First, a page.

Big competition for low-end Indian jobs

Raymond Thibodeaux Jun 30, 2010
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Big competition for low-end Indian jobs

Raymond Thibodeaux Jun 30, 2010
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Steve Chiotakis: India lost 10 million jobs in the
country’s recession last year. But even though the economy’s rebounding fast, there are still too few jobs for the country’s unemployed.

Raymond Thibodeaux reports from New Delhi,
competition in the job market’s tough.


Raymond Thibodeaux: Delhi’s main railway station is always packed with people. Travelers rush to catch their trains, usually trailed by porters that they’ve hired to carry their luggage. Outside, a husband and wife haggle with one of the porters, better known here as coolies.

Coolie haggling

The haggling ends and a coolie named Gabaru Khan lifts two overstuffed suitcases onto his head. He sets off for the train platform with the family. Khan says he has a master’s degree in Sanskrit. He wanted to be a teacher, but he ended up a coolie.

S.K. Sharma is a commercial inspector at this station. He says there are more and more people like Khan in India who can’t find the white-collar jobs they dreamed of, and have to apply for menial jobs.

S.K. SHARMA: There are so many people who have no employment that this is the best course to get employment.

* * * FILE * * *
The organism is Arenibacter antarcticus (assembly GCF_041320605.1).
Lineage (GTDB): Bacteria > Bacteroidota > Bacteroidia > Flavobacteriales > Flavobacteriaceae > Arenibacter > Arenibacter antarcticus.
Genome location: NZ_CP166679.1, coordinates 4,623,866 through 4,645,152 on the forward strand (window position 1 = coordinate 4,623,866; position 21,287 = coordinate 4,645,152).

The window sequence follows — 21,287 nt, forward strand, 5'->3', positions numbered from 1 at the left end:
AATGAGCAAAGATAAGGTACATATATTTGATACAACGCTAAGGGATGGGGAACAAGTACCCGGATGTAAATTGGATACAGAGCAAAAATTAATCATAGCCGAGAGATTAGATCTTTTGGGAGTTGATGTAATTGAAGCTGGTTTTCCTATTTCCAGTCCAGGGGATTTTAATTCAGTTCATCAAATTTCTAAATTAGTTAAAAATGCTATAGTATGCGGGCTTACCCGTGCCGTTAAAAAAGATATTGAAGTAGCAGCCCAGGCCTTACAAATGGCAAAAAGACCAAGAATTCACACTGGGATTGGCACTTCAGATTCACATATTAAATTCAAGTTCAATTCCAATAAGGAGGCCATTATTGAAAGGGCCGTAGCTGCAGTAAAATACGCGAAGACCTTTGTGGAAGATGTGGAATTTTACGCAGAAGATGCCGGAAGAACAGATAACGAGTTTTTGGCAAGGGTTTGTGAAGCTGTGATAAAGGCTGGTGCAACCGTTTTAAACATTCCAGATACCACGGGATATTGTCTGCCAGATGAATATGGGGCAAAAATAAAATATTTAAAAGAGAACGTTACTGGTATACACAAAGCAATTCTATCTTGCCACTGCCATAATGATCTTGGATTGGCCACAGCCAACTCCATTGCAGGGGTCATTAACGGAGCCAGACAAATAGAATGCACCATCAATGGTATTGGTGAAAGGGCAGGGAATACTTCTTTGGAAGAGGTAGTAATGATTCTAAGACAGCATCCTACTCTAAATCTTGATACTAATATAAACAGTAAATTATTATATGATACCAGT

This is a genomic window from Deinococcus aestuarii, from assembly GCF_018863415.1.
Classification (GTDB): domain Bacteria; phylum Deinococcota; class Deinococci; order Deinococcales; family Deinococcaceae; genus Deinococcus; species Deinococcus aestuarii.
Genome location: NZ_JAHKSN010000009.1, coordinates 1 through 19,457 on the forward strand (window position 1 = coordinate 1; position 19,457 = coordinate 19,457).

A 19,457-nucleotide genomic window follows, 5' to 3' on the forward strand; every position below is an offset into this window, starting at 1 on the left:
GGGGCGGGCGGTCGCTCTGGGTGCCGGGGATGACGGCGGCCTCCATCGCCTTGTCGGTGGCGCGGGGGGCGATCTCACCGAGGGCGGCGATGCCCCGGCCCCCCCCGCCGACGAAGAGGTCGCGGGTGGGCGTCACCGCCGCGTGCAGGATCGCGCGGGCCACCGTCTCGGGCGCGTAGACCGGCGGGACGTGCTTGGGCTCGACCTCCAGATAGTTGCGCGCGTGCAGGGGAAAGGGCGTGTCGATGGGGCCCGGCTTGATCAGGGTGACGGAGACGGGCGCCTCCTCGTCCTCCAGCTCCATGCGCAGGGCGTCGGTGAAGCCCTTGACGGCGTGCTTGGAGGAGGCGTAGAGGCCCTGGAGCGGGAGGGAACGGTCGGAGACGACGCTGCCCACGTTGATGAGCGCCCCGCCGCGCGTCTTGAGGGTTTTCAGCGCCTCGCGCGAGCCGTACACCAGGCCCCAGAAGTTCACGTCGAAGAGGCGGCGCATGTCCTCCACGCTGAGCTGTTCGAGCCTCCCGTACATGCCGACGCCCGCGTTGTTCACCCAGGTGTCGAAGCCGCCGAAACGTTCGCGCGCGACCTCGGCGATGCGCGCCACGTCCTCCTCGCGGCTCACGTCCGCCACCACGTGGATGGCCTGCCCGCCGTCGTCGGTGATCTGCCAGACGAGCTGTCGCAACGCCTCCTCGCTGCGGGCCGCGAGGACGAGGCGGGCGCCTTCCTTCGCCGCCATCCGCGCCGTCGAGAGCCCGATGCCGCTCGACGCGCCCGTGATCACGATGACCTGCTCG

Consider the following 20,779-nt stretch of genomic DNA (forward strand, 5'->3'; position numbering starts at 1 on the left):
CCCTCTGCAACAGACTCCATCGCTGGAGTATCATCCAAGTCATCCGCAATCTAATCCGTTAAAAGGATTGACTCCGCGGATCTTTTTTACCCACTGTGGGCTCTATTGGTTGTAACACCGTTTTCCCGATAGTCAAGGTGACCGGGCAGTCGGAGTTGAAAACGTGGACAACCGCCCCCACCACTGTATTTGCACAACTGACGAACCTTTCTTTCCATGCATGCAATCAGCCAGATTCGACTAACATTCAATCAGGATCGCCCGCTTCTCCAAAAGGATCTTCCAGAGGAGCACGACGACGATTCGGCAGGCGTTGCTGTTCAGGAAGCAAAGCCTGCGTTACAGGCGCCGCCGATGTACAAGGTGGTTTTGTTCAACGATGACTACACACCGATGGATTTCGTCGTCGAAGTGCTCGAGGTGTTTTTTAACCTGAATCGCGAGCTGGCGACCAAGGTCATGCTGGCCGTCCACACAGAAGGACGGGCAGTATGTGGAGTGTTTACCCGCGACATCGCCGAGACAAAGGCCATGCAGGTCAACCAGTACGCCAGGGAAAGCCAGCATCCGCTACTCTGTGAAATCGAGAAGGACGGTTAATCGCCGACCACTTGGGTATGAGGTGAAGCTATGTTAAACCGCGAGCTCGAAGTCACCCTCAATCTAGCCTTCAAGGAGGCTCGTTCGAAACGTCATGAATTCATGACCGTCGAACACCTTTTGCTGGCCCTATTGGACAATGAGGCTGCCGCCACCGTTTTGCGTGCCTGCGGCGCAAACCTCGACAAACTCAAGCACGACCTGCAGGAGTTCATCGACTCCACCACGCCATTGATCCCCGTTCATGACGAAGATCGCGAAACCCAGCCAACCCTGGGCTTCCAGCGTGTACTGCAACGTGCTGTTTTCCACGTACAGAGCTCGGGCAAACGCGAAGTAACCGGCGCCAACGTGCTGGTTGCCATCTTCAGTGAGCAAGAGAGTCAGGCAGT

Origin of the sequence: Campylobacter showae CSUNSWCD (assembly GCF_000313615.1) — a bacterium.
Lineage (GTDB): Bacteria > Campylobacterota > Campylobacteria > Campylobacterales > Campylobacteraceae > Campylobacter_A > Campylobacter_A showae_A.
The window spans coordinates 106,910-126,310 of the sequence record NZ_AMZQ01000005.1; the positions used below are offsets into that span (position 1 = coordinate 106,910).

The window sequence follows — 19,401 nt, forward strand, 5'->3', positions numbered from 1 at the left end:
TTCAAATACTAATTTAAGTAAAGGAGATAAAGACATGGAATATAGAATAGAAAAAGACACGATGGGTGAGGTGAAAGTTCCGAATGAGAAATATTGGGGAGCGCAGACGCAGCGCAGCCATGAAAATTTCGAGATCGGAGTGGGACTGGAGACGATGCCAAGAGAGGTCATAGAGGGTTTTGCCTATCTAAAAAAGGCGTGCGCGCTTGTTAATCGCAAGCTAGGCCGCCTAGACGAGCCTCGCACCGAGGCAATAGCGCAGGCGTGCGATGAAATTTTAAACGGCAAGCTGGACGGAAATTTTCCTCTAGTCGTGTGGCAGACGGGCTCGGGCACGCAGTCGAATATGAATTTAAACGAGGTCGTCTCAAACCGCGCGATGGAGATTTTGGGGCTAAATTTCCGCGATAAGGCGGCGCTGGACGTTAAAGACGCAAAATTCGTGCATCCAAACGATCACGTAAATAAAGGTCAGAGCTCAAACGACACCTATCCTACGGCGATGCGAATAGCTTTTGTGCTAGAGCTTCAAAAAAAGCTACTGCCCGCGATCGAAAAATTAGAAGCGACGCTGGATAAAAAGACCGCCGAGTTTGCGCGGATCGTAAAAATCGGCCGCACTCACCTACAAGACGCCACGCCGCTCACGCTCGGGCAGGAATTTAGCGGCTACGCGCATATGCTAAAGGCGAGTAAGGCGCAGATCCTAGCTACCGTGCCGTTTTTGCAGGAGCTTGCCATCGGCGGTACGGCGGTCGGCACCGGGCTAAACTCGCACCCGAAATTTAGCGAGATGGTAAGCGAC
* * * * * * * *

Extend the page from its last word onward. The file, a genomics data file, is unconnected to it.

Sharma says many of India’s 100,000 licensed coolies were drawn to the job because it pays as much as $300 a month, well above India’s average of $60 a month. And it comes with benefits like free medical care and free rail transport.

SHARMA: These days, more highly educated people are taking this job.

India’s railway system gets at least 30 applications for every coolie job it advertises. And the selection process isn’t easy. There’s a medical exam, a police background check, and a test to show they can carry nearly 90 pounds on their heads for the length of two football fields. And they must attend courtesy training classes like this one to learn how to deal with foreigners.

Anant Swarup is spokesman for India’s northern railways. He says many coolies are from India’s rural areas.

Anant Swarup: Most of your GDP growth comes from services. So it is but natural that there is a general shift from agriculture to services. And being a licensed porter is also part of service.

That is, if you get the job. Still, he says, being a coolie for India’s railways offers one thing many Indians don’t often find in the private sector these days: job security.

In New Delhi, I’m Raymond Thibodeaux for Marketplace.

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